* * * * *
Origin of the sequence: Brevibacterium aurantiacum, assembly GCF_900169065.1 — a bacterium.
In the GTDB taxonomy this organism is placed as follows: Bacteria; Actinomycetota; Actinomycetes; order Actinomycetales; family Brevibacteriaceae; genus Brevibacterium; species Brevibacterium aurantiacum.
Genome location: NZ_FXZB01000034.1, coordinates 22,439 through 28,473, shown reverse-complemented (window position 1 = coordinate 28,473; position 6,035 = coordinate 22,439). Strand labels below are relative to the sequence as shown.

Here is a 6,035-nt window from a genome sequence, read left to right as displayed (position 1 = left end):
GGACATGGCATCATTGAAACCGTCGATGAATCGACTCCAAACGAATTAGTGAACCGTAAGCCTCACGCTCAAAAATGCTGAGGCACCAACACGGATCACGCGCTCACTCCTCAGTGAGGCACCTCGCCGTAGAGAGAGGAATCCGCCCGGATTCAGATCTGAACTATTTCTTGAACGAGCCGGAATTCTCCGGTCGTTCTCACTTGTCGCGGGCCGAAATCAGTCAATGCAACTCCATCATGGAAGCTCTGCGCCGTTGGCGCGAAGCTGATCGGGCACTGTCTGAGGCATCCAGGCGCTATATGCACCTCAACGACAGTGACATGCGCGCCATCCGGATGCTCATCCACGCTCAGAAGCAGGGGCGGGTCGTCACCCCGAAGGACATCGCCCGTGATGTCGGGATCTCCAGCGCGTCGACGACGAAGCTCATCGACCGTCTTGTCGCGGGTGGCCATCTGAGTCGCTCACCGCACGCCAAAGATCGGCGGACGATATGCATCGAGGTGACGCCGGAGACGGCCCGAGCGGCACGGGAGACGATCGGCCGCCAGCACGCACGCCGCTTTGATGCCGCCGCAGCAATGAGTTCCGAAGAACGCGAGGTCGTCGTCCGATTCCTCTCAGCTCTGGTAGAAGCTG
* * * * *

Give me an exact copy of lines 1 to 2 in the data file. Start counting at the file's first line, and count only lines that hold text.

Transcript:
Origin of the sequence: Brevibacterium aurantiacum, assembly GCF_900169065.1 — a bacterium.
In the GTDB taxonomy this organism is placed as follows: Bacteria; Actinomycetota; Actinomycetes; order Actinomycetales; family Brevibacteriaceae; genus Brevibacterium; species Brevibacterium aurantiacum.